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Archive for October, 2008

A quirk in Groovy maps and GString coercion

October 22, 2008 2 comments

I slipped into my old Java ways recently and lost a bit of Groovy magic in the process. I was calling the get method on a map and getting null back, though I was quite confident I should have gotten a value from the map.

Let’s start with a simple map in Groovy:

def map = [a:’x’,b:’y’,c:’z’]

 

Now we can print out the value for key ‘a’ with magical Groovy syntax:

println map[‘a’]  // this outputs x

 

Or we can slip back into our old Java ways and it will still works.

println map.get(‘a’) // this also outputs x

 

But what if we want to look up a value using a GString with an inner variable instead of the normal String?

def aVar = ‘a’

println map[“$aVar”] // still good, this outputs x

println map.get(“$aVar”) // oh snap! this outputs null!

 

As you can see, using the Java style of .get() using a GString that contains a variable doesn’t work.

 

But… wait a second! Aren’t ‘a’ and “$aVar” supposed to be the same thing in Groovy!?

println ‘a’ == “$aVar” // true

 

Not entirely. Yes, you learned that == in Groovy is the same as calling .equals in Java. But check this out!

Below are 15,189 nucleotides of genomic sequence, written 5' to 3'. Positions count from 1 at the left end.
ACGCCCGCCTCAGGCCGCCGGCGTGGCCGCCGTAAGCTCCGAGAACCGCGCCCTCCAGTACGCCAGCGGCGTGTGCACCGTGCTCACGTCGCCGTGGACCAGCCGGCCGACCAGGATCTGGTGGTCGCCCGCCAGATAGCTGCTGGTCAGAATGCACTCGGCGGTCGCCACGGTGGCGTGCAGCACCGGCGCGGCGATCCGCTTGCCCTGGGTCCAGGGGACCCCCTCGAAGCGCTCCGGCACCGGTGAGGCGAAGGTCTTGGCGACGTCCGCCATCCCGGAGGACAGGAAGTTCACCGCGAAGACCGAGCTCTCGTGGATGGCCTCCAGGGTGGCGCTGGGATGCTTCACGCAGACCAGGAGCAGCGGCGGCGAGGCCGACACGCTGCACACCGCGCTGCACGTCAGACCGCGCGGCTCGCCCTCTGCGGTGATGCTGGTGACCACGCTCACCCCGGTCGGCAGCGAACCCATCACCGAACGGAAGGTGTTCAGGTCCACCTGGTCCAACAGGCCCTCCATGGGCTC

println ‘a’.equals(“$aVar”) // double snap!! it’s false!!

 

So == obviously isn’t exactly the same as .equals – if you check out the Groovy Operator Overloading page, you’ll see a little sidenote:

** Note: The == operator doesn’t always exactly match the .equals() method. You can think of them as equivalent in most situations. In situations where two objects might be thought “equal” via normal Groovy “coercion” mechanisms, the == operator will report them as equal; the .equals() method will not do so if doing so would break the normal rules Java has around the equals method. Expect further improvements to Groovy over time to provide clearer, more powerful and more consistent behavior in this area.

 

In case you’ve read that sidenote before but you didn’t know what it meant by “coercion” mechanisms, now you know.

Keep all this in mind next time you’re dealing with a map in Groovy. Stick to using the Groovy array-ish square brackets instead of using the traditional .get() and you’ll avoid a potential headache.

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